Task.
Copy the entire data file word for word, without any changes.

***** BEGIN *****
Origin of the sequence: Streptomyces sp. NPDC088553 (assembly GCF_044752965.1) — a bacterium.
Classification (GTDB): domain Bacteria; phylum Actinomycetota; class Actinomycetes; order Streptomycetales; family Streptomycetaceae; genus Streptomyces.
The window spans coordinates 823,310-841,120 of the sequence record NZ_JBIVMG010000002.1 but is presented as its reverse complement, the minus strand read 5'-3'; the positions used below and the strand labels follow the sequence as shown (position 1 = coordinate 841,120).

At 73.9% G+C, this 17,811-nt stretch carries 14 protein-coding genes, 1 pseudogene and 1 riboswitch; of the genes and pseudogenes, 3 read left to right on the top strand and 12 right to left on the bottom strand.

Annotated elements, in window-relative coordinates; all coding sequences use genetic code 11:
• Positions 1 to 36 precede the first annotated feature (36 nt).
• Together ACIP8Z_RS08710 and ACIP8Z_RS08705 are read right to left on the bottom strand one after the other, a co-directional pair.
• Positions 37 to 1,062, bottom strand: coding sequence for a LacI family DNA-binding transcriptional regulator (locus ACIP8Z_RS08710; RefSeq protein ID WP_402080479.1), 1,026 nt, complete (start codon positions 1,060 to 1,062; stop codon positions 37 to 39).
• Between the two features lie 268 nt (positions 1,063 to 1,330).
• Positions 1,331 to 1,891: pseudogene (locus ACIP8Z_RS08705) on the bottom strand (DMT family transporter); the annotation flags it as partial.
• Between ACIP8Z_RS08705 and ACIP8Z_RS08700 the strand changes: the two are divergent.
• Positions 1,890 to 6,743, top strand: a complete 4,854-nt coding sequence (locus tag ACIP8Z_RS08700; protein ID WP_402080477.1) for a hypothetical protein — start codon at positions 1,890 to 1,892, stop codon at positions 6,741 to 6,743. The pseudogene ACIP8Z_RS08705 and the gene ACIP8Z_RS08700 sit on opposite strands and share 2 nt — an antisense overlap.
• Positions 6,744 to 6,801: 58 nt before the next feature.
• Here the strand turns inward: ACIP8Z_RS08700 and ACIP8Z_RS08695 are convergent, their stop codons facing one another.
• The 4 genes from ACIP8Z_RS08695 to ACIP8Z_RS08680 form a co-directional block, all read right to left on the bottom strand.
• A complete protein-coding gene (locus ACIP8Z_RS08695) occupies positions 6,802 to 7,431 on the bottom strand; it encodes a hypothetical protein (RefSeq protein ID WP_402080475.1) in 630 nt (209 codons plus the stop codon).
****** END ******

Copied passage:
Origin of the sequence: Streptomyces sp. NPDC088553 (assembly GCF_044752965.1) — a bacterium.
Classification (GTDB): domain Bacteria; phylum Actinomycetota; class Actinomycetes; order Streptomycetales; family Streptomycetaceae; genus Streptomyces.
The window spans coordinates 823,310-841,120 of the sequence record NZ_JBIVMG010000002.1 but is presented as its reverse complement, the minus strand read 5'-3'; the positions used below and the strand labels follow the sequence as shown (position 1 = coordinate 841,120).

At 73.9% G+C, this 17,811-nt stretch carries 14 protein-coding genes, 1 pseudogene and 1 riboswitch; of the genes and pseudogenes, 3 read left to right on the top strand and 12 right to left on the bottom strand.

Annotated elements, in window-relative coordinates; all coding sequences use genetic code 11:
• Positions 1 to 36 precede the first annotated feature (36 nt).
• Together ACIP8Z_RS08710 and ACIP8Z_RS08705 are read right to left on the bottom strand one after the other, a co-directional pair.
• Positions 37 to 1,062, bottom strand: coding sequence for a LacI family DNA-binding transcriptional regulator (locus ACIP8Z_RS08710; RefSeq protein ID WP_402080479.1), 1,026 nt, complete (start codon positions 1,060 to 1,062; stop codon positions 37 to 39).
• Between the two features lie 268 nt (positions 1,063 to 1,330).
• Positions 1,331 to 1,891: pseudogene (locus ACIP8Z_RS08705) on the bottom strand (DMT family transporter); the annotation flags it as partial.
• Between ACIP8Z_RS08705 and ACIP8Z_RS08700 the strand changes: the two are divergent.
• Positions 1,890 to 6,743, top strand: a complete 4,854-nt coding sequence (locus tag ACIP8Z_RS08700; protein ID WP_402080477.1) for a hypothetical protein — start codon at positions 1,890 to 1,892, stop codon at positions 6,741 to 6,743. The pseudogene ACIP8Z_RS08705 and the gene ACIP8Z_RS08700 sit on opposite strands and share 2 nt — an antisense overlap.
• Positions 6,744 to 6,801: 58 nt before the next feature.
• Here the strand turns inward: ACIP8Z_RS08700 and ACIP8Z_RS08695 are convergent, their stop codons facing one another.
• The 4 genes from ACIP8Z_RS08695 to ACIP8Z_RS08680 form a co-directional block, all read right to left on the bottom strand.
• A complete protein-coding gene (locus ACIP8Z_RS08695) occupies positions 6,802 to 7,431 on the bottom strand; it encodes a hypothetical protein (RefSeq protein ID WP_402080475.1) in 630 nt (209 codons plus the stop codon).